Simulations of different geometric states of fluid (red) in rock (tan). Using the Titan supercomputer at Oak Ridge National Laboratory, researchers validated a geometric model for characterizing fluid flow in porous rock and geologic material from theory.
New Geometric Model Improves Predictions of Fluid Flow in Rock
Supercomputer validates mathematical approach for describing geological features.
June 14, 2019
Cross sections of pressure profiles in two different tokamak plasma configurations (the center of the tokamak doughnut is to the left of these). The discharges have high pressure in the core (yellow) that decreases to low pressure (blue) at the edge.
Flipping the Script with Reverse D-Shaped Plasmas
Mirrored D shape demonstrates surprisingly high pressures in a tokamak, indicating a shape change may be in order for next-generation fusion reactors.
June 14, 2019
A boron-filled diamond shell (left). The process (right, a): (1) shell pellet hitting the boundary of the plasma, (2) continuing through the surface, and (3) ablating and releasing boron dust. (b) Expanded view, highlighting shell and dust.
A Trojan Horse for Fusion Disruptions
Thin-walled diamond shells carry payloads of boron dust; the dust mitigates destructive plasma disruptions in fusion confinement systems.
June 13, 2019
Topologically directed design of metal-organic frameworks (MOFs) for separating mixtures. By using linker molecules with different aspect ratios (thanks to structures bptc and abtc), scientists obtained two robust MOFs with different structures.
Designer Frameworks for Refining Higher Octane Fuels
Metal-organic frameworks designed with a topology-guided approach show higher efficiency than commercial benchmarks.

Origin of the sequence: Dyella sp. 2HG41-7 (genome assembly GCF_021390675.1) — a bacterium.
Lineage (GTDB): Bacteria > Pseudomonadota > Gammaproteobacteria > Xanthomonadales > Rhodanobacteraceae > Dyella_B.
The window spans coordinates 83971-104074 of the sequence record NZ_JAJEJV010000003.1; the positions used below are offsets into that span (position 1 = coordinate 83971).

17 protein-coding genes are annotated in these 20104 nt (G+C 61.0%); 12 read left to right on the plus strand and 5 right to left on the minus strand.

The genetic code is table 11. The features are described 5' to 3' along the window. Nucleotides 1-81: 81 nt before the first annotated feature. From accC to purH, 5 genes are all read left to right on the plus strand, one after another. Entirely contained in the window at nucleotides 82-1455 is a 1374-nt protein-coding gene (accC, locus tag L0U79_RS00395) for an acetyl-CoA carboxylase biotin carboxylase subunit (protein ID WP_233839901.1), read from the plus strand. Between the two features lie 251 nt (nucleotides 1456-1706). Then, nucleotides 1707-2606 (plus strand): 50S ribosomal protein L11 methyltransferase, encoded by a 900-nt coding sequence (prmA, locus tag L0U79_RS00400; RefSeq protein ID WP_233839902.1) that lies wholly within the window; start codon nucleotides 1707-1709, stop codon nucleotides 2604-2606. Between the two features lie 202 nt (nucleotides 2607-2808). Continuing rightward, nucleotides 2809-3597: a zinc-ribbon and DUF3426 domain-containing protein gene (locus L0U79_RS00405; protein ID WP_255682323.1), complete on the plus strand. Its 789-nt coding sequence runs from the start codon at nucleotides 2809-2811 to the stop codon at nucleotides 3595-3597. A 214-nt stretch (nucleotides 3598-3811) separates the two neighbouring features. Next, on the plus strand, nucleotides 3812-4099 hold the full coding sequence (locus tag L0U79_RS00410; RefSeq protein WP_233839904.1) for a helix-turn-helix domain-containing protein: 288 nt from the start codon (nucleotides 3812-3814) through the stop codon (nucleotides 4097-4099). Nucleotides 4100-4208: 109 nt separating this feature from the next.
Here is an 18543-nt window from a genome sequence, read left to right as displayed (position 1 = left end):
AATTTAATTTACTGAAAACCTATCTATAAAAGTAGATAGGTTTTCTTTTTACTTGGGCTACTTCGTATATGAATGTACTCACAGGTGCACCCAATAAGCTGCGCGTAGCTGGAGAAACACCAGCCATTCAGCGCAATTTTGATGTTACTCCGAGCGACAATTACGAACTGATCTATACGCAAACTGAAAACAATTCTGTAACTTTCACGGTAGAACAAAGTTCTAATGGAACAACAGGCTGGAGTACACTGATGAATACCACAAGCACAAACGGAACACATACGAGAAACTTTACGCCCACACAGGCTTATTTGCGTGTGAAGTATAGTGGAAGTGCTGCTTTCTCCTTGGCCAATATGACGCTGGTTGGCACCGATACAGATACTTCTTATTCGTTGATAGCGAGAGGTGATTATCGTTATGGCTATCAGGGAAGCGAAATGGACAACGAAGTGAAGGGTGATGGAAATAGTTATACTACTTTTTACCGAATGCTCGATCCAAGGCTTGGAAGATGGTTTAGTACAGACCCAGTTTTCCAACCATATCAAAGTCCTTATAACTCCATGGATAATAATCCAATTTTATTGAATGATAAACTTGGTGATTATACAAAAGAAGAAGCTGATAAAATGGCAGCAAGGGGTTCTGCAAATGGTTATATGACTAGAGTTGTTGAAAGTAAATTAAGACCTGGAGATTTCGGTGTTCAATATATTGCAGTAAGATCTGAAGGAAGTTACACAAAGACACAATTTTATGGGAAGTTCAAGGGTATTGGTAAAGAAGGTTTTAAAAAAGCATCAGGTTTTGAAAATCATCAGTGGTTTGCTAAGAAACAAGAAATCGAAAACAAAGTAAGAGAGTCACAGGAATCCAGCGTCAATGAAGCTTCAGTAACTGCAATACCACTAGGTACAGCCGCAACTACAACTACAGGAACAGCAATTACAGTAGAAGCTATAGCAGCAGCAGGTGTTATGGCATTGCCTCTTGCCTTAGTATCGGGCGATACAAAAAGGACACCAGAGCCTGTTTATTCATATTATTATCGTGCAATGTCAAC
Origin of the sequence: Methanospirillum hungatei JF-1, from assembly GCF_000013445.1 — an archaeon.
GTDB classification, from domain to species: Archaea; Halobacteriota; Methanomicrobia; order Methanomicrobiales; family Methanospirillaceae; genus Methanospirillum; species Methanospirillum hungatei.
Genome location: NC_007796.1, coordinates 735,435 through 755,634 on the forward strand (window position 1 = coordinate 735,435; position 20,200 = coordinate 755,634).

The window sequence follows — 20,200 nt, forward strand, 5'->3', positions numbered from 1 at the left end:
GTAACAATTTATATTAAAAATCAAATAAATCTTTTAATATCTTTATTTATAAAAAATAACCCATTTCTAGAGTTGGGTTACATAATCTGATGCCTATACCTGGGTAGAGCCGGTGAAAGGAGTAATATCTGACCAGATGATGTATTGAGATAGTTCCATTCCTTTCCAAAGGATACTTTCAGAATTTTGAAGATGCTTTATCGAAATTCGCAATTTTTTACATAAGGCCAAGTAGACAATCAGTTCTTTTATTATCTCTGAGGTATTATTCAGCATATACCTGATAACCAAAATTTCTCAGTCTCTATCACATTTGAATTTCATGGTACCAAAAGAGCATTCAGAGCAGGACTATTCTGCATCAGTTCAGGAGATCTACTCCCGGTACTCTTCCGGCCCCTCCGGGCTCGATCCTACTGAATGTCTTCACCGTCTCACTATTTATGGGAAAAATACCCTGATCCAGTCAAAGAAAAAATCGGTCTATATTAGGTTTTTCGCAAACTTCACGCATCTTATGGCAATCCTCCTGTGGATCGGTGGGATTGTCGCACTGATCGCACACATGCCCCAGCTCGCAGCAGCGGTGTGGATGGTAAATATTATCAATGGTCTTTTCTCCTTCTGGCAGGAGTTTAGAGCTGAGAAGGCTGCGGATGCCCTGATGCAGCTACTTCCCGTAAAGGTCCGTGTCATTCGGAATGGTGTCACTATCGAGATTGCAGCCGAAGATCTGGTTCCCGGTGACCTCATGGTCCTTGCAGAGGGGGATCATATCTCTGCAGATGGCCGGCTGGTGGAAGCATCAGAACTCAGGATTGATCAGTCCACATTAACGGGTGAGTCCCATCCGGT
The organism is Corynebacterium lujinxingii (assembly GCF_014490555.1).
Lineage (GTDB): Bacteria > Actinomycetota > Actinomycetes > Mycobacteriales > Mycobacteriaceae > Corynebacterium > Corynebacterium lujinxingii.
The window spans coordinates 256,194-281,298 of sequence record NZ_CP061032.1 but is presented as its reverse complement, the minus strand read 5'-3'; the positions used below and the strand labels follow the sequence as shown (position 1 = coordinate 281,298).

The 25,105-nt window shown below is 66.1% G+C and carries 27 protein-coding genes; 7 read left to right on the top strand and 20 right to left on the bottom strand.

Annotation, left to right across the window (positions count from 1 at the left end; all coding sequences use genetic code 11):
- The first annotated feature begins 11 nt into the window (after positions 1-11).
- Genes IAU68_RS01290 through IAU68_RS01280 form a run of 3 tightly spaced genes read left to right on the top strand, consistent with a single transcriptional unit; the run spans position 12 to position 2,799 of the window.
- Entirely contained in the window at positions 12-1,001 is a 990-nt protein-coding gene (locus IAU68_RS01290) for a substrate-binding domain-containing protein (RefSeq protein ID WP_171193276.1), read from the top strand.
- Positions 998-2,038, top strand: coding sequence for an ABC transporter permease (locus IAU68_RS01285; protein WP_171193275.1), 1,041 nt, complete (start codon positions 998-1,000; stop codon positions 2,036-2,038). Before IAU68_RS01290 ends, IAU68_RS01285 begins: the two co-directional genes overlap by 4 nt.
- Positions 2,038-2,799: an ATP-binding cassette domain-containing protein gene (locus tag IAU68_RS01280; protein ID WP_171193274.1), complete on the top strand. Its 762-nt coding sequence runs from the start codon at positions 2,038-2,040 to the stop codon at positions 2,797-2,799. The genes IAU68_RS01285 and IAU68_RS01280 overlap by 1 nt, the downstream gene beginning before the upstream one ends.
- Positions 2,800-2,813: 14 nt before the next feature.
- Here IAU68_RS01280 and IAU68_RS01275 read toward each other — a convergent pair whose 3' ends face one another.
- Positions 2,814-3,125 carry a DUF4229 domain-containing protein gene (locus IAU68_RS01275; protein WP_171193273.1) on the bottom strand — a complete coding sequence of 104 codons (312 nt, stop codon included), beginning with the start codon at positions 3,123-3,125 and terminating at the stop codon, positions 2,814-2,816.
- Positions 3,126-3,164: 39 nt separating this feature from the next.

June 13, 2019
Applying a film of superconducting niobium-tin to the inside of an accelerating cavity increases its quality factor—a measure of its efficiency—at a temperature of about -452F (4 Kelvin) by a factor of 10 compared to prior performance.
Superconducting Films for Particle Acceleration
Researchers demonstrated record accelerating cavity performance using a technique that could lead to significant cost savings.
June 12, 2019
Temperature distribution in wire-wrapped pin bundle shows hot spots near the wire-wrap contact with the solid pin.
High-Fidelity Multiphysics Simulations to Improve Nuclear Reactor Safety and Economics
Engineers can model heat distribution in reactor designs with fewer or no approximations.
June 11, 2019
A team identified RE3Bi7 (RE = neodymium or samarium), which has a framework of bismuth–bismuth bonds (purple). The fragment of the differential scanning calorimetry (DSC) heating curve (red) shows an anomaly that may have inhibited discovery.
Found: New Bismuth Compounds in Well-Known Systems of Two Elements
Scientists discover an unexpected source of new materials, with potential for energy applications.
June 11, 2019
Shifting the magnetic field relative to the textured surface (left) reconfigures the fluid surface (graded orange indicates relative height; darkest areas are macroscale features).
Flowing for Function
A flowing magnetically responsive liquid seamlessly regulates the shape and properties of solids, letting them perform an array of jobs.
June 11, 2019